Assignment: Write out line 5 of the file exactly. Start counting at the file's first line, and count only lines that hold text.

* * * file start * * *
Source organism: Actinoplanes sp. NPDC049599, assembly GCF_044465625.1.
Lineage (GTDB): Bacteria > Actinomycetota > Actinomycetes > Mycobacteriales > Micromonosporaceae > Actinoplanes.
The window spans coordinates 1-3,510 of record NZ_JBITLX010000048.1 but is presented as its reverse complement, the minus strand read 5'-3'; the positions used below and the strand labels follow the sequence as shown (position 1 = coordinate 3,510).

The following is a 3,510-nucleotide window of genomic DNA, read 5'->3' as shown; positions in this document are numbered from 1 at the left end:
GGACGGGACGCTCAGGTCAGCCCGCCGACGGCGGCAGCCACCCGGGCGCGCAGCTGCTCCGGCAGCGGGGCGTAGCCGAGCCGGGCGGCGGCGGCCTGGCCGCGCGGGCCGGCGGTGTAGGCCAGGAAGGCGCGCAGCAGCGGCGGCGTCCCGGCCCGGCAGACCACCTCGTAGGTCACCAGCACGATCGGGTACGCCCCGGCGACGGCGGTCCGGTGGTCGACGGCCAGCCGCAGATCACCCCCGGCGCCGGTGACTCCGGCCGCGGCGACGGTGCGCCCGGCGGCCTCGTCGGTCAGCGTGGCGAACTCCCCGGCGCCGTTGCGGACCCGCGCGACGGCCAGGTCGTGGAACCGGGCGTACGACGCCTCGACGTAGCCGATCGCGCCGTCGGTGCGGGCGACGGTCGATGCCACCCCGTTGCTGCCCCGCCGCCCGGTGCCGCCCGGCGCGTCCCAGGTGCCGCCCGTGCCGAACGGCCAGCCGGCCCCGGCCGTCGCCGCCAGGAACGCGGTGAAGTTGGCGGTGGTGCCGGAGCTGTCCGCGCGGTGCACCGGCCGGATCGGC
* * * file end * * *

GGACGGGACGCTCAGGTCAGCCCGCCGACGGCGGCAGCCACCCGGGCGCGCAGCTGCTCCGGCAGCGGGGCGTAGCCGAGCCGGGCGGCGGCGGCCTGGCCGCGCGGGCCGGCGGTGTAGGCCAGGAAGGCGCGCAGCAGCGGCGGCGTCCCGGCCCGGCAGACCACCTCGTAGGTCACCAGCACGATCGGGTACGCCCCGGCGACGGCGGTCCGGTGGTCGACGGCCAGCCGCAGATCACCCCCGGCGCCGGTGACTCCGGCCGCGGCGACGGTGCGCCCGGCGGCCTCGTCGGTCAGCGTGGCGAACTCCCCGGCGCCGTTGCGGACCCGCGCGACGGCCAGGTCGTGGAACCGGGCGTACGACGCCTCGACGTAGCCGATCGCGCCGTCGGTGCGGGCGACGGTCGATGCCACCCCGTTGCTGCCCCGCCGCCCGGTGCCGCCCGGCGCGTCCCAGGTGCCGCCCGTGCCGAACGGCCAGCCGGCCCCGGCCGTCGCCGCCAGGAACGCGGTGAAGTTGGCGGTGGTGCCGGAGCTGTCCGCGCGGTGCACCGGCCGGATCGGC